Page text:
Fig. 1
figure1

The MRI after two days of onset. Acute cerebral infarction in subcortical of right frontotemporal lobe and basal ganglia. a Diffusion weighted imaging (DWI). b Fluid-attenuated inversion recovery (FLAIR)

Fig. 2
figure2

Brain CTA after six days of onset. a No abnormal carotid artery was found. b Stenosis was found in the M1 segment of the right middle cerebral artery and the distal branches were significantly less than those of the opposite side

Fig. 3
figure3

T2-weighted pelvic MRI revealed enlargement of the uterus, diffusely thickened junctional zone, the junctional zone and the muscle demarcation line blurring, suggesting adenomyosis

We treated this patient by using anti-infective therapy (meropenem for injection) for 1 week and using anticoagulant therapy with low molecular weight heparin for 2 weeks. The anticoagulant therapy was discontinued and replaced by antiplatelet therapy with clopidogrel when D-Dimer was normal. CA125 was 202.5u/ml on the 20th day after onset. Transvaginal Gynecological Ultrasound suggested adenomyosis on the third month after onset. We followed up this patient for 4 months, and no recurrence of cerebral infarction was found.

Discussion and conclusions

We reported a case of acute cerebral infarction with adenomyosis in a 34-year-old woman with fever. The patient had fever 4 days before admission and was diagnosed with pneumonia. The patient had acute cerebral infarction after she had pulmonary infection for 3 days. It has been reported that acute cerebral infarction with adenomyosis may be related to elevated D-Dimer, elevated CA125, anemia and menstruation. However, infection as a potential risk factor for developing acute cerebral infarction with adenomyosis is not reported yet.

Regarding the pathophysiologic mechansim of acute cerebral infarction with adenomyosis, we consulted previous cases and found 13 patients in the cases [2,3,4,5,6,7,8]. The median age of the 13 patients was 45.4 years. Most of the patients presented anemia, elevated levels of CA125 and D-Dimer (Table 1). 8 of the 13 patients had bilateral cerebral infarction, 1 of the 13 patients had unilateral stenosis of the right posterior cerebral artery, and 5 of the 13 patients had unilateral middle cerebral artery stenosis or occlusion. Embolus in heart was found in 2 patients (case 6, 8). 2 patients had embolism at other sites (finger in case 1, kidney in case 2). One case showed that adenomyosis can cause hypercoagulable state or diffuse intravascular coagulation (DIC), even lead to organ necrosis [9]. Besides, one case reported a patient with adenomyosis presented fever during menstrual phase, another case showed a patient with adenomyosis presented fever, but none of the two cases mentioned the effect of fever in a patient with acute cerebral infarction with adenomyosis [5, 6].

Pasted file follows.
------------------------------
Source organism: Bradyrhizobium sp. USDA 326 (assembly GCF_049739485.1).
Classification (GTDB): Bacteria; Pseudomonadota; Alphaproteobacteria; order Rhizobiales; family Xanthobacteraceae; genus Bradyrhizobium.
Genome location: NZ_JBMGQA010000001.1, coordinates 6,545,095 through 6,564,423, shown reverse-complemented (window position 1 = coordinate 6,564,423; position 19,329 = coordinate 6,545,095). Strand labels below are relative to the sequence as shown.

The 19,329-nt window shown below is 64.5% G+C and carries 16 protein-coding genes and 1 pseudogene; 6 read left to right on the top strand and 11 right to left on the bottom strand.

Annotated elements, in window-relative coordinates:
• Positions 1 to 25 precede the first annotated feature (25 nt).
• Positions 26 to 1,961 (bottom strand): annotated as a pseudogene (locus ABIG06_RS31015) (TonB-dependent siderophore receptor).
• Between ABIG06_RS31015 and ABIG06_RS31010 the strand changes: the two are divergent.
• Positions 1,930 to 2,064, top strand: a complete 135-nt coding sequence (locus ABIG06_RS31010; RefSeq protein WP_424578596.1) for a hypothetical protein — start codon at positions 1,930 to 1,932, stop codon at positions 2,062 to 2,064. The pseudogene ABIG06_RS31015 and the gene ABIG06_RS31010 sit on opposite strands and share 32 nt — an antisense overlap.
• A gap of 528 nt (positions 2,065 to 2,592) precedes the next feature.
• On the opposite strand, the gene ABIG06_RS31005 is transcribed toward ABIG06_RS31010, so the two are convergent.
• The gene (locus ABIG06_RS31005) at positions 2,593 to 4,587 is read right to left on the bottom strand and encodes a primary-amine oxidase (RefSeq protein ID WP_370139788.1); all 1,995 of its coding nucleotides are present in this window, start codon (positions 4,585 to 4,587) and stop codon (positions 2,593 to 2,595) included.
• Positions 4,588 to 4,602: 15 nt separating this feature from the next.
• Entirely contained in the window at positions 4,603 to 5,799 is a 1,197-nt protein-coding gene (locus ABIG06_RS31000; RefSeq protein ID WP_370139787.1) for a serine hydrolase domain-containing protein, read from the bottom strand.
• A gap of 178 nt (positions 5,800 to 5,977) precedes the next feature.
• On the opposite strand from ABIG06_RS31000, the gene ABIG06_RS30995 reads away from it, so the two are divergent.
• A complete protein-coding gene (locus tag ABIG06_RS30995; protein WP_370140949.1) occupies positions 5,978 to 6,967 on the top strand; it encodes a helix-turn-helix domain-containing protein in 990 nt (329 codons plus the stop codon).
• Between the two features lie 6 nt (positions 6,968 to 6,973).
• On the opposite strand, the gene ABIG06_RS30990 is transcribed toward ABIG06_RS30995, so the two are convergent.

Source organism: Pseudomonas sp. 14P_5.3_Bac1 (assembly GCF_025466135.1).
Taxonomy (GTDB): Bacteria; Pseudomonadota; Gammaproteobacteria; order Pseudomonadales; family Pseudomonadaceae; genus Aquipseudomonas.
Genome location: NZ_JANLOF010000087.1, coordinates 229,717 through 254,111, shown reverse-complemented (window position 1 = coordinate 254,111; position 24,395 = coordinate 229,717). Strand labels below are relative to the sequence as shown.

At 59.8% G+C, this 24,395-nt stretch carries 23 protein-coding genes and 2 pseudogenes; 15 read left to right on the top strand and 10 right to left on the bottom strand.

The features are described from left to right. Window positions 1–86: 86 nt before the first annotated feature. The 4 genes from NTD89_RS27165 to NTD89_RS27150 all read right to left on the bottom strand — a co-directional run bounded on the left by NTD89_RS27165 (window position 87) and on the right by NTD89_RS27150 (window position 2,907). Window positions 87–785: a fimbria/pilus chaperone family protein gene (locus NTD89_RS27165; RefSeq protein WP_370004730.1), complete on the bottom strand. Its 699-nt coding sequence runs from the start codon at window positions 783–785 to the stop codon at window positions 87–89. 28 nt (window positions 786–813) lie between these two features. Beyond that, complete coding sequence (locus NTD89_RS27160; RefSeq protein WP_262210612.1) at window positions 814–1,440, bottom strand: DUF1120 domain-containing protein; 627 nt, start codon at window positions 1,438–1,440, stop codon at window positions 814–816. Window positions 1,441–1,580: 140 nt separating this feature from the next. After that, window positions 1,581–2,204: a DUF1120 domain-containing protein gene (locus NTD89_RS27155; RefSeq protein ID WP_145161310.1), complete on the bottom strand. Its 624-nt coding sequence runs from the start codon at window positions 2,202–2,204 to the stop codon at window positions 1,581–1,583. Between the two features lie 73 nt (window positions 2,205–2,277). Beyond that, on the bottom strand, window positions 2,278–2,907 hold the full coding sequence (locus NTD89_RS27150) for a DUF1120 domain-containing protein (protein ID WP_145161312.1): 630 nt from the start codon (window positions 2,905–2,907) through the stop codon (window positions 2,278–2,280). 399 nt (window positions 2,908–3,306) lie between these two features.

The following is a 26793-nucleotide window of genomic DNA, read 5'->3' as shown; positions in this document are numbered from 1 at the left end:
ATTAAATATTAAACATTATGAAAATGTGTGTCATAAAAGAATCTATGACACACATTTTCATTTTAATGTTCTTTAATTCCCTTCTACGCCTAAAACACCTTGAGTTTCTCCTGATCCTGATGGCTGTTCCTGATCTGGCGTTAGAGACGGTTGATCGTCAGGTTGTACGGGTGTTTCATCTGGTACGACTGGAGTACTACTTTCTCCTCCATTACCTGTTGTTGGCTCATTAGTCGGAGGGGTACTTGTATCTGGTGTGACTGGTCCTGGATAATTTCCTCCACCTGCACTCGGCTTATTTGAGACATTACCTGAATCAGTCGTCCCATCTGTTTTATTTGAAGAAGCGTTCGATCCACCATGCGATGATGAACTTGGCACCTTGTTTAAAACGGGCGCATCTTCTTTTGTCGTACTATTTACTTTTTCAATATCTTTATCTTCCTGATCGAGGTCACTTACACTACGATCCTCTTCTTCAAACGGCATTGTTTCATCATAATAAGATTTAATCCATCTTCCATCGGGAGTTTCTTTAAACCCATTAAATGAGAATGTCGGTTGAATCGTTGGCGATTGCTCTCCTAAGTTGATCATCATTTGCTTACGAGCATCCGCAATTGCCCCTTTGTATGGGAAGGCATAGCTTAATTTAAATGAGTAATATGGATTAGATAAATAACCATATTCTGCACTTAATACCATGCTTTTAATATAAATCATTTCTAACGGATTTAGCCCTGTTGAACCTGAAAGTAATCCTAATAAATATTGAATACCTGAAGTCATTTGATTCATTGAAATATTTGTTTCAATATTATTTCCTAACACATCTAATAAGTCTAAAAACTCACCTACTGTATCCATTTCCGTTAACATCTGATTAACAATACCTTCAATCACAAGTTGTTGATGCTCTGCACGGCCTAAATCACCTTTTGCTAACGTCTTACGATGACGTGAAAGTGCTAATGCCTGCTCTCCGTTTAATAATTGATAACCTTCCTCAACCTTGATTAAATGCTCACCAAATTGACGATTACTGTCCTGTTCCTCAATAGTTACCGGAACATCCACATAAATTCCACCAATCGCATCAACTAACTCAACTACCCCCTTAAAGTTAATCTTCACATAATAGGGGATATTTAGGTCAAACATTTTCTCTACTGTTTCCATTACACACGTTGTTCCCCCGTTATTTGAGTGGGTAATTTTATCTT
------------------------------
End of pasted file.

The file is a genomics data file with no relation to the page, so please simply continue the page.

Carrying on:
Table 1 summary of cases of acute cerebral infarction with adenomyosis

The reported factors in previous cases associated with acute cerebral infarction with adenomyosis are increased D-Dimer, elevated CA125, anemia and menstruation. One of the factors is increased D-Dimer. D-Dimer can increase if the amount of fibrin formation is excessive or fibrinolysis is rapid and excessive [9]. Further, D-Dimer can indicate activation of coagulation and fibrinolysis system, which may lead to thrombosis or menorrhea [10]. Another factor is elevated CA125. CA125 is a typical mucin molecule, which can activate the coagulation system by activating factor X. CA125 is considered as a susceptible factor for non-bacterial thrombotic endocarditis and disseminated thrombosis [11]. Besides, another factor is anemia. Anemia is considered as a hyperkinetic state which disturbs endothelial adhesion molecule genes that may lead to thrombus formation [12]. Moreover, disorder of coagulation system can also occur during menstruation [10, 13]. During non-menstrual period, a patient with adenomyosis has normal coagulation system. During menstrual period, FDP can be increased, APTT and PT can be prolonged. Therefore, menstruation may be related to the hypercoagulable state and may be one of the inducing factors of acute cerebral infarction.